The National Museum of Scotland pulls back the curtain on some of its collection of 19th-century Japanese Kabuki theatre woodblock prints, in this colourful and fascinating new exhibition.
Dramatic and unique, Kabuki was an immensely popular form of entertainment, and its all-male actors were the megastars of the time. The mass-produced woodblock prints were snapped up in their thousands, allowing fans to own depictions of their favourite characters and productions.
The exhibition is laid out chronologically, with the earliest prints from the 1830s being relatively delicate and subtle. As time progressed and the public appetite for the prints grew, they became more colourful and flamboyant, depicting popular actors both on and off the stage.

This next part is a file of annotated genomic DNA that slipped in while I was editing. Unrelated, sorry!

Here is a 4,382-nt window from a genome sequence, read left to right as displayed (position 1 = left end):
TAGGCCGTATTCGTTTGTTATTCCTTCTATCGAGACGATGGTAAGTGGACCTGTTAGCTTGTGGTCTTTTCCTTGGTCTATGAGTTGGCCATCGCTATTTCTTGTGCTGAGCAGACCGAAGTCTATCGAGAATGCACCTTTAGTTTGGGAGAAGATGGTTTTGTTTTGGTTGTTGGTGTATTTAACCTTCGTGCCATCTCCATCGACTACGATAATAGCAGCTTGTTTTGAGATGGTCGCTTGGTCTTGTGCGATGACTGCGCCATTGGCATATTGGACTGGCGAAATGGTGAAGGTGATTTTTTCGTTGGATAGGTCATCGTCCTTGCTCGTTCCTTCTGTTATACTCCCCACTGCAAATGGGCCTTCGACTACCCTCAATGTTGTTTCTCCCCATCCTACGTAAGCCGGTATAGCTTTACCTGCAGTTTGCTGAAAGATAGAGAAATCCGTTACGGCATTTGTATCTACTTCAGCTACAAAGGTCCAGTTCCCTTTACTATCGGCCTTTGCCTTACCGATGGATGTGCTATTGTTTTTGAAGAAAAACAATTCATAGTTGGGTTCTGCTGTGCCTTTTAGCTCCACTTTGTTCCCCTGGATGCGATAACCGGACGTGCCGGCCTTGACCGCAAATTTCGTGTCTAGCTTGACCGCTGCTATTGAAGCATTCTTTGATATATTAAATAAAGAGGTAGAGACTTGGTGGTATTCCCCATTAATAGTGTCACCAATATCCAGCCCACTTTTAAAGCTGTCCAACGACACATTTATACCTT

The period coincided with a massive change in Japanese society, with the collapse of the feudal system opening the doors to the previously ignored outside world. Printing techniques and stylistic influence from the west therefore seep into the latter designs, with their vibrant colours and bold designs paving the way for modern-day manga and Japanese graphic design which followed.
Showing in the smaller exhibition space in the modern wing of the museum, Kabuki: Japanese Theatre Prints provides a fascinating glimpse into a section of Japanese culture which, in its own small way, held up a mirror to the changes which were going on around it.
The exhibition runs until 2 February 2014 at the National Museum of Scotland in Chambers Street. Admission free.